“The 360” shows you diverse perspectives on the day’s top stories and debates.
A practice known as Dry January, in which participants avoid alcohol for the first month of the year, has grown in popularity over the past few years.
In a recent poll, about said they intend to stop or at least reduce their alcohol consumption this month. In the United Kingdom, nearly have said they plan to give up alcohol in Dry January, according to the charity that coined the phrase 10 years ago, Alcohol Change UK.
Although it’s a relatively new phenomenon, does suggest that abstaining from drinking, even if it’s only for a month, can have real benefits for physical and mental health. It may also encourage participants to reconsider their relationship with alcohol and, as a result, reduce year-round.
Dry January is indicative of one side of two diverging drinking trends that have occurred in tandem in recent years. On one hand, there’s a growing skepticism of alcohol among certain groups, especially . This shift has led to expanded interest in the movement, in which people experiment with sobriety to see how it fits their lives. It’s also helped create a for nonalcoholic alternatives to beer, wine and spirits.
At the same time, though, rates of problematic drinking and have also gone up. Those trends were already in motion before the arrival of the coronavirus pandemic, but they accelerated dramatically in 2020. The increase in alcohol-related deaths was particularly significant among women.
Why there’s debate
Humans have consumed alcohol in some form , but our relationship with drinking is constantly evolving. Experts are divided on what the emergence of Dry January and other sober trends indicate about where booze fits in modern America.
Many argue that Dry January is a sign that more people, particularly young people, are making a wise choice to reconsider the role alcohol plays in their lives and reconsider social mores around drinking. They argue that growing interest in sobriety will not only help individuals improve their health, but also relieve cultural pressure that enforces unhealthy drinking habits at a societal level. While no one believes that every American will suddenly become a teetotaler, many experts say any movement that compels people to evaluate their drinking will bring positive results.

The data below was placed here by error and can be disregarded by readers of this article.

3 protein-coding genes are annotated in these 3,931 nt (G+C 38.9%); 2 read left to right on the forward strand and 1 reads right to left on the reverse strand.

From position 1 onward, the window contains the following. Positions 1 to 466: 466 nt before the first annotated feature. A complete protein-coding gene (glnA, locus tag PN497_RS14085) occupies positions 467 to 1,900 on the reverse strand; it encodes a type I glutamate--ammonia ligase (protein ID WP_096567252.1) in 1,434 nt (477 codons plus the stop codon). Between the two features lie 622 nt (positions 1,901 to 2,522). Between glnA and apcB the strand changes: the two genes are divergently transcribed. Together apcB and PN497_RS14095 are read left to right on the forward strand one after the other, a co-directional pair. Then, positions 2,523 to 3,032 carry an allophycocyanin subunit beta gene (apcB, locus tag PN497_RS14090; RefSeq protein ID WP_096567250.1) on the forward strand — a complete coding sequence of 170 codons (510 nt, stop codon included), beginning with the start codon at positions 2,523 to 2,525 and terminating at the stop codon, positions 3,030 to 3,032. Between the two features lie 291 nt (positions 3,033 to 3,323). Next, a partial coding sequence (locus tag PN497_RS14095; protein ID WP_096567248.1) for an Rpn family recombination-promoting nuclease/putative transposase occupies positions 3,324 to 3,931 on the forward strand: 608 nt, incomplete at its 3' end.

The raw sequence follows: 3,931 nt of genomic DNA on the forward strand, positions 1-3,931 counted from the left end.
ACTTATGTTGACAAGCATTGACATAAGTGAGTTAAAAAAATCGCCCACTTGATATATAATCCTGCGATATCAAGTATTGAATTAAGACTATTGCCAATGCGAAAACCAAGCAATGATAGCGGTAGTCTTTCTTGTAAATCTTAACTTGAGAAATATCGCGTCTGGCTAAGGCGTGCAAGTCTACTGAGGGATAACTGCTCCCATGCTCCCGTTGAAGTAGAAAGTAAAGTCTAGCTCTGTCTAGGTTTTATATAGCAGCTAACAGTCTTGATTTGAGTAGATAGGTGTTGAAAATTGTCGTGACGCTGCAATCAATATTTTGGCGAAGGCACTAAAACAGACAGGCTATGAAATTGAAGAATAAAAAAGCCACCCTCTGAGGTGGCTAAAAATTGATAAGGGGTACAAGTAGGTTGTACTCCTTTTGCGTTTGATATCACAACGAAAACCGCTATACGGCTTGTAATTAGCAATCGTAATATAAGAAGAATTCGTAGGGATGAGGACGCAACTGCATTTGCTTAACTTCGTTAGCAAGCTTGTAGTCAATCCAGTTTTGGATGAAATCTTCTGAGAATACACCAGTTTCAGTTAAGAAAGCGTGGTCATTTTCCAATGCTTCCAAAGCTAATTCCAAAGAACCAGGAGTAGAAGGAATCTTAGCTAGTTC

But others argue that there’s little reason to believe Dry January will reduce the worst effects of alcohol, and may even make things worse. They say most people who participate are casual to moderate drinkers who don’t represent the real harm that alcohol causes. It’s also possible, some add, that Dry January and other sobriety fads could reinforce harmful beliefs that addiction is a matter of choice or willpower, rather than a chronic medical condition that requires professional support to manage.
One of the biggest questions for the future of drinking in the U.S. is whether Gen Z will continue to avoid alcohol in the long term or if their higher rates of sobriety are the result of temporary cultural forces that may evaporate as they age. It may be decades before there’s a clear answer.
Dry January is a sign that people are confronting the new and unique dangers of alcohol
“I think it’s a response to a recognition of the danger of alcohol. Alcohol is a dangerous substance. But for most of our history, alcohol had built-in safety features. … Only relatively recently do we have this ability to drive our SUV to a drive-through liquor store, load it up with cases and cases of vodka, bring it home, and just have it in the house. I call these two dangers the dangers of distillation and isolation. I think things like Dry January are ways for people to try to reassert some kind of control — to reestablish some safety features.” — Edward Slingerland, alcohol historian, to